THERE are only so many episodes of Love Is Blind we can watch on Netflix before our brains turn to mush.
But while we are cooped up at home, we can still keep our minds curious and our wanderlust alive.
To introduce a little colour to our grey matter, we have teamed up with holiday rental experts Holidu to find top virtual tours around nine amazing European museums.
You won’t have to queue for a glimpse of the Mona Lisa’s smile, or face death by selfie stick at Monet’s Water Lillies.
Instead, grab a front row seat to Europe’s best culture – all from the comfort of your sofa.
THE Parisian gem is the world’s largest art and antiques museum, holding world-famous pieces such as Leonardo da Vinci’s Mona Lisa and the 2nd Century Winged Victory of Samothrace.
Unfortunately, it’s also the most popular museum in Europe on Instagram, meaning visitors are more focused on taking selfies with the art than enjoying it, so you are better off seeing it online. See louvre.fr.
NEXT up, we fly east over Europe and land in Saint Petersburg, the imperial capital of Russia for nearly two centuries, which is also home to the largest museum in the world in terms of exhibits.
The State Hermitage collection comprises more than 3 million works of art and artefacts, all of which can be viewed virtually on their extensive online platform. See hermitagemuseum.org.
NO art lovers’ trip around Europe is complete without a visit to the Musei Vaticani. Located in Vatican City – in the heart of Italy’s capital Rome and home to the Pope – it hosts a grand collection of art and sculpture collected by the Roman Catholic Church over the centuries.
It includes several of the most renowned Roman sculptures. See museivaticani.va/content/museivaticani/en.html.
THE name, which you may find difficult to pronounce, simply means Amsterdam State Museum. It is the most important museum in the Netherlands, both in terms of the amount of visitors and the number of works on display.
Featuring art by Vermeer and Rembrandt, the Rijksmuseum is dedicated to the country’s fine arts, crafts and history. See artsandculture.google.com/partner/rijksmuseum.
LONDON is a cultural hub just waiting to be explored, and what better way to dive into history than by using the resources at the British Museum? It contains one of the most important collections in the world, illustrating the evolution of Man from his beginnings to present day.
Scroll through the ages as you explore art, history, religion, conflict and more. See britishmuseum.withgoogle.com.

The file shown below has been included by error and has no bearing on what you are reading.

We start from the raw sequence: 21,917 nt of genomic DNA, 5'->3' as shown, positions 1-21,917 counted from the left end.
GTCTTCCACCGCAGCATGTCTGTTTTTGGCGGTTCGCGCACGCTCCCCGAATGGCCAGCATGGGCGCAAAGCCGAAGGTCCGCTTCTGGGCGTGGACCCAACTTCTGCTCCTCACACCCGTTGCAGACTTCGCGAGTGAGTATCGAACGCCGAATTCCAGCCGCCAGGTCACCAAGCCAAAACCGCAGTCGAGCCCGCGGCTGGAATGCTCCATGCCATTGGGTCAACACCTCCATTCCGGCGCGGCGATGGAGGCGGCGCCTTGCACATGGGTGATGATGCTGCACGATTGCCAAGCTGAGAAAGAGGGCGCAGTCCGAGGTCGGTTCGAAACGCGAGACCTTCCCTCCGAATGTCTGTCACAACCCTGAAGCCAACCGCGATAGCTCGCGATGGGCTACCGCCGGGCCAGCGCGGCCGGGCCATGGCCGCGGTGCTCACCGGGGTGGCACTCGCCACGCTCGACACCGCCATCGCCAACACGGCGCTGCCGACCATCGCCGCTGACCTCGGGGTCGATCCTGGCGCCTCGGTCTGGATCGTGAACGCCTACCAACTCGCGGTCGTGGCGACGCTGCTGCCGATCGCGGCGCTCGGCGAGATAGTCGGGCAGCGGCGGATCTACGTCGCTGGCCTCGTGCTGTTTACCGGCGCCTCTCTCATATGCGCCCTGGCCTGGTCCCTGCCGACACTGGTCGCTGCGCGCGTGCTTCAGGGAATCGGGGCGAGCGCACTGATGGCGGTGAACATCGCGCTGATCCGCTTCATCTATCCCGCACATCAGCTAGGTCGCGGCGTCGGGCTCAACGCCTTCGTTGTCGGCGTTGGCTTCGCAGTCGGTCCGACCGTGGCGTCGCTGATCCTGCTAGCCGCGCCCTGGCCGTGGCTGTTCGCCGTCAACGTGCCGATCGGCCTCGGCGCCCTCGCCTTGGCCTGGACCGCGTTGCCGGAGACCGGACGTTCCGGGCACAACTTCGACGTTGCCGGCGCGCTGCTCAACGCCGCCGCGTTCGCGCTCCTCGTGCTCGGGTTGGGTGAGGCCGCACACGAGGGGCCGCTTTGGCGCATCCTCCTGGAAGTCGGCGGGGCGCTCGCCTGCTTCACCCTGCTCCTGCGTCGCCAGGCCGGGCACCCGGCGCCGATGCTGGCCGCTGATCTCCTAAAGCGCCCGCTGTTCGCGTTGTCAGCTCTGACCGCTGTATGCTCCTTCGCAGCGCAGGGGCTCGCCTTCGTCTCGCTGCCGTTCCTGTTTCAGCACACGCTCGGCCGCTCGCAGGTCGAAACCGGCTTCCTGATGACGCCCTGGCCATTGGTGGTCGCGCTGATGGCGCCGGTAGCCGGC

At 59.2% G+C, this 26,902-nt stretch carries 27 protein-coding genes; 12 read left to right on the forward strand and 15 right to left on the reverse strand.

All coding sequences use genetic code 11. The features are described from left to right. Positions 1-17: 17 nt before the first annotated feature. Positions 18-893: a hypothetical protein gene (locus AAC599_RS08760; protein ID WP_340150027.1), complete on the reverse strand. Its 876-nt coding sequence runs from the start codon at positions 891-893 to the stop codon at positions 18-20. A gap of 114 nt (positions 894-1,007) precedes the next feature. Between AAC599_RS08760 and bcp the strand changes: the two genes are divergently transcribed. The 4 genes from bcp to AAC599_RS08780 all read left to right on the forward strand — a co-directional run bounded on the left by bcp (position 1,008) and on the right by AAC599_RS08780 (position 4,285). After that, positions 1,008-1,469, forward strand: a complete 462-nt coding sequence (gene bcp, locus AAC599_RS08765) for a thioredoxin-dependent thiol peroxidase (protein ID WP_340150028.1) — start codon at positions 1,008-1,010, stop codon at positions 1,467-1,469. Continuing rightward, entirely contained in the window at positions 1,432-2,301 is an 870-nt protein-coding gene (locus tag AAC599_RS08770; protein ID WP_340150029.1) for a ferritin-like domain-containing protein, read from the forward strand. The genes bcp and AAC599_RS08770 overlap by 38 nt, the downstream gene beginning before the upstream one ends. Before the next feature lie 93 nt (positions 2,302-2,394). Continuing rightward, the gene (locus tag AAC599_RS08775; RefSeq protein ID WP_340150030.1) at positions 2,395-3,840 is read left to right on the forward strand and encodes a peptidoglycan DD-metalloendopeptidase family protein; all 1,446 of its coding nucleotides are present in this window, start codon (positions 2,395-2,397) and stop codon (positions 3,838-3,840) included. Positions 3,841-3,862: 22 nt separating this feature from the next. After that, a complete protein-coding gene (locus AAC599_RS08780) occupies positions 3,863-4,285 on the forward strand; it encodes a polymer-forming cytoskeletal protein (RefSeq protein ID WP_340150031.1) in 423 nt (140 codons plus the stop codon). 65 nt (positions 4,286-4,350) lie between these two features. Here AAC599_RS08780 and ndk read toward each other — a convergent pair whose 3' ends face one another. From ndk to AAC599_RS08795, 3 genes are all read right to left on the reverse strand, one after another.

WE return to Paris for a museum housed in an old railway station that holds the largest collection of impressionist and post-impressionist works in the world.
The website allows you to feast your eyes on a variety of works from oil paintings, canvases, sculptures and furniture to themes surrounding impressionism and French history. See m.musee-orsay.fr/en/home.html.
MUSEE D’ART MODERNE
ANOTHER treasure of the City of Light, the Musée d’art moderne de la Ville de Paris (also known as MAM Paris) holds a collection of 20th and 21st Century modern and contemporary art.
Browse the online archives to view the works of prominent artists, such as Henri Matisse, Pablo Picasso, Robert Delaunay, Andy Warhol and many others. See mam.paris.fr.
VAN GOGH MUSEUM
THE Amsterdam art museum is named after one of the most influential artists, Vincent van Gogh.
Dedicated to the works of the post-impressionist painter, this museum has access to amazing online resources including stories of his life and works and a wide variety of child-friendly information to keep youngsters entertained and educated. See vangoghmuseum.nl.
LINE OF CREDIT
Airlines want to keep your cash for UK flights cancelled due to coronavirus
IF British art is your kind of thing, then London’s Tate Britain is the ideal museum for you. Its online portal offers virtual tours around the rooms showing a chronological display of the country’s greatest artists of all time.
Click your way through the collection in order of decade to experience a clear overview of British art from 1545 to the present day. See tate.org.uk.